No Degree, No Job? Why This Requirements Needs to End

5/24/2022
 

This ridiculous rule reduces your applicant pool and deprives your business of great employees.

Imagine you're looking to fill a role. A resume comes across your desk, and the person checks every box. They have experience, certifications, and all the knowledge, skills, and abilities to do a fantastic job.

You'd absolutely bring this person in for an interview!

Except, perhaps your applicant tracking system weeded them out. Or your recruiter hit reject already. Why would this happen? Because this candidate didn't have one completely irrelevant skill: A bachelor's degree.

An experienced HR professional with a Professional in Human Resources Certification (PH) and solid references shared this experience:

Yesterday, I tried to apply for a role I was overqualified for and was asked first if I had a bachelor's degree. When I clicked no, I was immediately taken to a page that said "after careful review of your qualifications, we have decided to move forward with another candidate." I hadn't even entered a letter of my name before being rejected.

This company rejected the candidate before knowing a single thing about their qualifications. All the company knows is that they have no bachelor's degrees.

While most companies aren't so blatant about this discrimination, many will reject candidates without degrees. Here's why it's bad for business. 

 
Ages 18-23 are not the most critical years in your life

We call these "traditional students." They start college right after high school and graduate in the next 4-5 years. Yes, you learn a great deal in college, but you also learn a great deal if you don't go to college.

It isn't logical to say to someone with 10 years of experience that their experience doesn't count because they weren't in college during this period. You should be looking for skills, not where they were right after high school.

 

Degrees are simply proxies for knowledge, skills, and abilities

Why do you care if someone has a degree? Because it's easier to confirm a degree than to give the candidate tests to prove that they can read, write, and think at the level needed to graduate from college.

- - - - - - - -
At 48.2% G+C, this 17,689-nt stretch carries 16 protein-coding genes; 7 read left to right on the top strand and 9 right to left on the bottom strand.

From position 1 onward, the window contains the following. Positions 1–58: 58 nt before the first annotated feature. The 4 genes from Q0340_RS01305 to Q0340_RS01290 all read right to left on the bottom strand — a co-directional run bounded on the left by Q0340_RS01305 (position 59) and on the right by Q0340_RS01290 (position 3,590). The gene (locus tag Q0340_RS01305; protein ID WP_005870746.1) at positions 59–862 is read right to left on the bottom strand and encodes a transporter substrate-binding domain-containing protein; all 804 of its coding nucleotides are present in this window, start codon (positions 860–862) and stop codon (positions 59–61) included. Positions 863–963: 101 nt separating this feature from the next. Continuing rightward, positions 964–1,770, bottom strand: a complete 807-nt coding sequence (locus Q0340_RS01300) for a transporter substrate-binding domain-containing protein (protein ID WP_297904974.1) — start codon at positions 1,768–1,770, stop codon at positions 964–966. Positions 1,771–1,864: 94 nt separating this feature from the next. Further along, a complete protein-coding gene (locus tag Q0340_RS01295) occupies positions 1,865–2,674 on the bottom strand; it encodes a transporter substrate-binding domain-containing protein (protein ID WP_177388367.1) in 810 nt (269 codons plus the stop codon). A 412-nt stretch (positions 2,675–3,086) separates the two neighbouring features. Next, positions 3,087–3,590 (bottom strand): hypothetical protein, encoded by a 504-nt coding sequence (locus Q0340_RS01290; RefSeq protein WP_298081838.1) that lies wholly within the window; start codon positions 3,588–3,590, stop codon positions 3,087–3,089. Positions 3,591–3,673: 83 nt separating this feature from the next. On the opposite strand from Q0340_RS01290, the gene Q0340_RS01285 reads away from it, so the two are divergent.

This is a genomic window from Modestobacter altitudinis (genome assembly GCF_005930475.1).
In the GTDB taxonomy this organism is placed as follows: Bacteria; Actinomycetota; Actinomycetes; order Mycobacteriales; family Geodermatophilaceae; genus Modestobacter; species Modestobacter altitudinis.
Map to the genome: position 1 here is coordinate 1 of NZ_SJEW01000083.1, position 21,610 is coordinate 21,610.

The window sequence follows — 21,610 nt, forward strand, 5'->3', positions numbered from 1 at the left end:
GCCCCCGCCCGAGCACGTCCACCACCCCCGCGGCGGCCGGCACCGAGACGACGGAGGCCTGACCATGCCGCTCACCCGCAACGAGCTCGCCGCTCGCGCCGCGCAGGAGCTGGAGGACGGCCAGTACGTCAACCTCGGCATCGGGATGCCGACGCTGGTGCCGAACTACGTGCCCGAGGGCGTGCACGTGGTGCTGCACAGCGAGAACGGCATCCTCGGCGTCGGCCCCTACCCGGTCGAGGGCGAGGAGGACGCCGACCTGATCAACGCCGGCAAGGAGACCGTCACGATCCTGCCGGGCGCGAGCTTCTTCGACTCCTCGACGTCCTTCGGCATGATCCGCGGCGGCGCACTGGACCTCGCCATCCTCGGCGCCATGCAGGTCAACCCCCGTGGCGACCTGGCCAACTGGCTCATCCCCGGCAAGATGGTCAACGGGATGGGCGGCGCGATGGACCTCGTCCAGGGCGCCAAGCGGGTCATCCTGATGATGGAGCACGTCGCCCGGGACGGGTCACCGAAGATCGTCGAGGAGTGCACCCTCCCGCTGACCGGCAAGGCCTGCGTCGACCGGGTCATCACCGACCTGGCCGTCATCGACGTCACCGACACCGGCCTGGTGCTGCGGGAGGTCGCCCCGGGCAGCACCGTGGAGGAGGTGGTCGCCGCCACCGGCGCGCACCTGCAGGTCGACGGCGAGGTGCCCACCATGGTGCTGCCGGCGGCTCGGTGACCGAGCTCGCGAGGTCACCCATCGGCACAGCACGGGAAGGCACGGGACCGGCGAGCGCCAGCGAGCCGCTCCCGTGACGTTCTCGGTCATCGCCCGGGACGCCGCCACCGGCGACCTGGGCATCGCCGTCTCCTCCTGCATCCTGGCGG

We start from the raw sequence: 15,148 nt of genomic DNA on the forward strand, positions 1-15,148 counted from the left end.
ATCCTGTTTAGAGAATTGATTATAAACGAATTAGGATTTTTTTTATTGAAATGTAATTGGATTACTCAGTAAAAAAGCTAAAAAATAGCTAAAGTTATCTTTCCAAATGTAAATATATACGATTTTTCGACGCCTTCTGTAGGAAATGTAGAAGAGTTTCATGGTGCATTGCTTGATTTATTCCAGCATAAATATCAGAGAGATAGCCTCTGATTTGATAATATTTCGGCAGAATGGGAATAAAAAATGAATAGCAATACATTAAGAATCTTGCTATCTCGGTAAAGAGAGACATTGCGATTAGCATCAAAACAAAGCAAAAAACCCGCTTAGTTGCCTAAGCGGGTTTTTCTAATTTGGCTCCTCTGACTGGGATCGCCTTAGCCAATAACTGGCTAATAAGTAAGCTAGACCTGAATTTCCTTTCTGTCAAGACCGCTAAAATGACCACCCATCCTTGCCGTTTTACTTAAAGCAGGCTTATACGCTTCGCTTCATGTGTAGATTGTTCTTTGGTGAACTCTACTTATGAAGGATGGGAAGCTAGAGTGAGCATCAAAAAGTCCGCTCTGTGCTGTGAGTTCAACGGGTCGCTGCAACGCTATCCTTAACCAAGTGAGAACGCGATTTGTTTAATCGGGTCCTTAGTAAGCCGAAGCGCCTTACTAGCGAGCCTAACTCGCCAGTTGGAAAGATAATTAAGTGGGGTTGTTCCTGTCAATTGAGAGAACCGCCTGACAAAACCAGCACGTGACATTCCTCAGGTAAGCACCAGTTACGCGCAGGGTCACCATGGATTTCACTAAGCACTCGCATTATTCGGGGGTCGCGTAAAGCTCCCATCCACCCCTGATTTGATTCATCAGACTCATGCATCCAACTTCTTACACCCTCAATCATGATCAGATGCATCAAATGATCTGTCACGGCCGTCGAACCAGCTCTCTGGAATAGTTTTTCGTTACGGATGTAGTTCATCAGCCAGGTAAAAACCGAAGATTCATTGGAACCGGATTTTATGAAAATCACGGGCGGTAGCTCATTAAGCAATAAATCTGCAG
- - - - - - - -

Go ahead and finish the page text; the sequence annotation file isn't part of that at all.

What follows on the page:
A degree is a proxy--something that you use to confirm something different. You want to know if the person has what it takes to do four years of work, write papers, and do some advanced math--maybe. But, there are many ways to evaluate that. Four years of consistent work also shows that the candidate can achieve goals. A portfolio or writing test can show if they can write at the level you need.

By focusing on the degree (especially companies requiring any degree), you aren't testing for the knowledge, skills, and abilities you need. You're allowing an admissions committee and college teachers (not everyone who teaches college is a professor) to judge students for you.

Here's a little secret: I taught undergraduate classes when I was in graduate school. Do you know what my university did to prepare me for this? They told me the class titles. That's it. I was just out of undergrad, given class titles, and told to teach. No support from professors. Just me.

Don't assume that those A's came from professors who knew how to evaluate students.

 

Diversity matters

Did you know that not every group attends college at the same rate? The young adults who attend college look very different when you break it out by race. In 2016 this percentage of young adults enrolled in college.

 

  • 58 percent of Asians
  • 42 percent of Whites
  • 42 percent of mixed race
  • 39 percent of Hispanics
  • 36 percent of Blacks
  • 21 percent of Pacific Islanders
  • 19 Percent of American Indian/Alaskan Natives

 

Add to that, the dropout rate is high, and it's highest for first-generation college students. Seventy-five percent of people who enroll in college and then drop out are first-generation college students. And students who come from high-income families ($100,000 or more adjusted gross income) are 50 percent more likely to graduate than students from low-income families.

When you reject people without degrees, you reduce the chances of improving staff diversity.

 

Are degrees needed?

If you need to hire a medical doctor, degrees and licenses are required. If you want to hire a chemical engineer, it's doubtful you'll find someone qualified who doesn't have a degree in chemical engineering. But, if your requirement is simply a degree of any kind, you probably shouldn't require a degree at all.

What you want is someone who can do the job. Of course, a degree is an excellent thing, but don't reject someone who lacks one if they have the requisite experience. You can gain knowledge elsewhere--online classes, certificates, and work experience all add up.

Take the time to look at all candidates--even those without degrees. You have nothing to lose except for the few seconds it takes to evaluate a resume, and your company has everything to gain.

 
View Count 465